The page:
I doubt they started completely from scratch and with different staff than IE 11...

      A new app name doesn't make this any different than 11 was from 10... so is it really more significant? or is this just merely a rebranding from the trusted MS marketing department.

      • by Ark42 ( 522144 )

        As far as I know, it is IE 12 (Trident 8.0), but they consider it a fork, which means technically you can have different features and support in Edge 1.0 and a future hypothetical actual IE 12. Mostly what they did was *remove* all kinds of backwards compatibility stuff from Edge, so that you can't trigger IE10/9/8/7/5 (yes, 6 was not a choice) rendering modes anymore. You can't use VBScript, ActiveX, and all kinds of other non-standard stuff. IE10+ is already a pretty decent modern browser, very much on pa

  • A great news to many is that old unsecure plugin interfaces are not supported at all: VML, VBScript, Toolbars, BHOs, and ActiveX are all nuked from the orbit.

    I take it this also eliminates any existing ad blockers? Is there an alternative plugin mechanism that would allow for new ad blockers?

  • We know we got security all wrong before, but trust us, we're much better now. We've learned from our mistakes and have closed all possible security holes.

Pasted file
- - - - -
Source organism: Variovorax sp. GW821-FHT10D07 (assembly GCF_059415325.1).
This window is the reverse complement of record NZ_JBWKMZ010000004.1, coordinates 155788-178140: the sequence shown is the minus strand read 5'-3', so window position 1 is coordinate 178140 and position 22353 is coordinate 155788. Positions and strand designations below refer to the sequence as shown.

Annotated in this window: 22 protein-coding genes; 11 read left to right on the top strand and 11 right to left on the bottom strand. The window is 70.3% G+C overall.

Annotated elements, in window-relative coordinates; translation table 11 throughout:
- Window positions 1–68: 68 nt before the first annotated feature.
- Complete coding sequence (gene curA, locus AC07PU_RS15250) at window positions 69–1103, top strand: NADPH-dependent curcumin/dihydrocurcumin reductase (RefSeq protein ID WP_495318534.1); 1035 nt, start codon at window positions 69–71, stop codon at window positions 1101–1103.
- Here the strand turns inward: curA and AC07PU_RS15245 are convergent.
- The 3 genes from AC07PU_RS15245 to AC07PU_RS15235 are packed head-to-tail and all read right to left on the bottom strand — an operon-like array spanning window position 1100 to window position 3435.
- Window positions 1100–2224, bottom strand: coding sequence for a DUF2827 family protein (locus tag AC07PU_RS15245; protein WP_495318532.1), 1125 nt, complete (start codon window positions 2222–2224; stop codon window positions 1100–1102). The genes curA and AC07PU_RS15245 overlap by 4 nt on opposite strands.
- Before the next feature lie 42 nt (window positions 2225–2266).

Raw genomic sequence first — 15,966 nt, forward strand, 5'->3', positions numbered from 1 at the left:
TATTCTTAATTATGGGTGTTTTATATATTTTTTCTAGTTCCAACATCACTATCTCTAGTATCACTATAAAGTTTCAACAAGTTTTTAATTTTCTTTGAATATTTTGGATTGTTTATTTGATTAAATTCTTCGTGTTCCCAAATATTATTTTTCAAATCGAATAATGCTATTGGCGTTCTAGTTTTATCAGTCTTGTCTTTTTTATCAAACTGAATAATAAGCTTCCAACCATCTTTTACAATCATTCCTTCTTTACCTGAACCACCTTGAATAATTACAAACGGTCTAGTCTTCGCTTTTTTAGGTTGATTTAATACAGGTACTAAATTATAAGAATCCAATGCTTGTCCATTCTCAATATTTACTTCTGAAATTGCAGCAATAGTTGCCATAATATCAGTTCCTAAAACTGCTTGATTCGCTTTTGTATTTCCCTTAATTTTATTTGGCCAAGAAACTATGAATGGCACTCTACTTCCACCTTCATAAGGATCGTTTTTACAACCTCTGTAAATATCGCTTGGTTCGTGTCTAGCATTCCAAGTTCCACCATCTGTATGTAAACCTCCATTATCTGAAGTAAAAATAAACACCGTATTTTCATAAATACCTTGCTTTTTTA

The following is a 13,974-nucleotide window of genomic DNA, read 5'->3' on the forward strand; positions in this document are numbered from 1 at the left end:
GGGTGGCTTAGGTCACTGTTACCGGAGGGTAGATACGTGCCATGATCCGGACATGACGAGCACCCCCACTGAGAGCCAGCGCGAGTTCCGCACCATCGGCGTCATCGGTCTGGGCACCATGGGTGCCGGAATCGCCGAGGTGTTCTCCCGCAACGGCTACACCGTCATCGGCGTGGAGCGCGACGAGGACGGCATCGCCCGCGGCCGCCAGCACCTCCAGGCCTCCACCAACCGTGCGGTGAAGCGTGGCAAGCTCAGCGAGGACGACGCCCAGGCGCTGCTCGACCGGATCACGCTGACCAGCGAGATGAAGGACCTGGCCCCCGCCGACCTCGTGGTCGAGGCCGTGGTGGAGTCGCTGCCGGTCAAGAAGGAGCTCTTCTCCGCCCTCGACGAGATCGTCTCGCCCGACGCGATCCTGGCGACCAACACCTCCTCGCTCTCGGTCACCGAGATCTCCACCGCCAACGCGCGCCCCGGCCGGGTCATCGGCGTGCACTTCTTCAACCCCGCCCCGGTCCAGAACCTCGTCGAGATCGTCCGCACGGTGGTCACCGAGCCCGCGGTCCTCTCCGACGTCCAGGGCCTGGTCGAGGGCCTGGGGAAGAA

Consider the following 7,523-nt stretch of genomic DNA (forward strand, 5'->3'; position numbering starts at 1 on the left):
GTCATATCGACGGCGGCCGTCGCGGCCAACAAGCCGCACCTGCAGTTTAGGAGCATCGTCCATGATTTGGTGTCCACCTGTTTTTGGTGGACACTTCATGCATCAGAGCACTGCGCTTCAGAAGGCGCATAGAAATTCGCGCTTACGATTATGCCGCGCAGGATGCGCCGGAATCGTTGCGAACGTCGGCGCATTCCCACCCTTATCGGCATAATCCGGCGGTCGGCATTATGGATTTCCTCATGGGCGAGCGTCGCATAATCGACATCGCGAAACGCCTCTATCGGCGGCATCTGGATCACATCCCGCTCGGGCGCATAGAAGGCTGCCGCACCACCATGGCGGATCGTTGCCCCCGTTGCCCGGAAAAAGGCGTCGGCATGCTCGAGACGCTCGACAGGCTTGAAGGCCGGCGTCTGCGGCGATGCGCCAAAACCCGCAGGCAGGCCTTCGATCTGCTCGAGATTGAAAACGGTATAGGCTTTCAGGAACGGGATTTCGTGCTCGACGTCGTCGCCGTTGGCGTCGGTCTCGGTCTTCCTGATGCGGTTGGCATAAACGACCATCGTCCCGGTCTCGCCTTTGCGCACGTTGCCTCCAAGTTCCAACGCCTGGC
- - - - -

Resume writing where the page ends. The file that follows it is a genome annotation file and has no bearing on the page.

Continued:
Oh, and we're also going to be standards-compliant so developers can drop all of the old Microsoft-specific CSS and JS coding.

  • Within 7 days of this browser getting released we will hear of wild exploits circulating for it.
  • Doesn't anyone watch classic movies anymore? And they said that line TWICE.

  • ...but isn't this the equivalent of going over to a bunch of kids on the playground and saying "That new kid over there said he could beat up each and every one of you! With one hand tied behind his back!"

    What I'm wondering is: who paid to have this on /.'s front page so that armies of geekdom are mobilized to find all the new, Edgy exploits?

  • The browser can only be as secure as the underlying Operating System. Unless you mix browser and OS code so well that a) the OS relies on the browser for 'security' and b) it's impossible to totally remove the browser without breaking OS functionality or as in the case of Windows msOffice won't work without the presence of iExplorer.
  • Nobody is using it yet!

  • Microsoft isn't new to the software business. Why weren't these features built into IE from day one?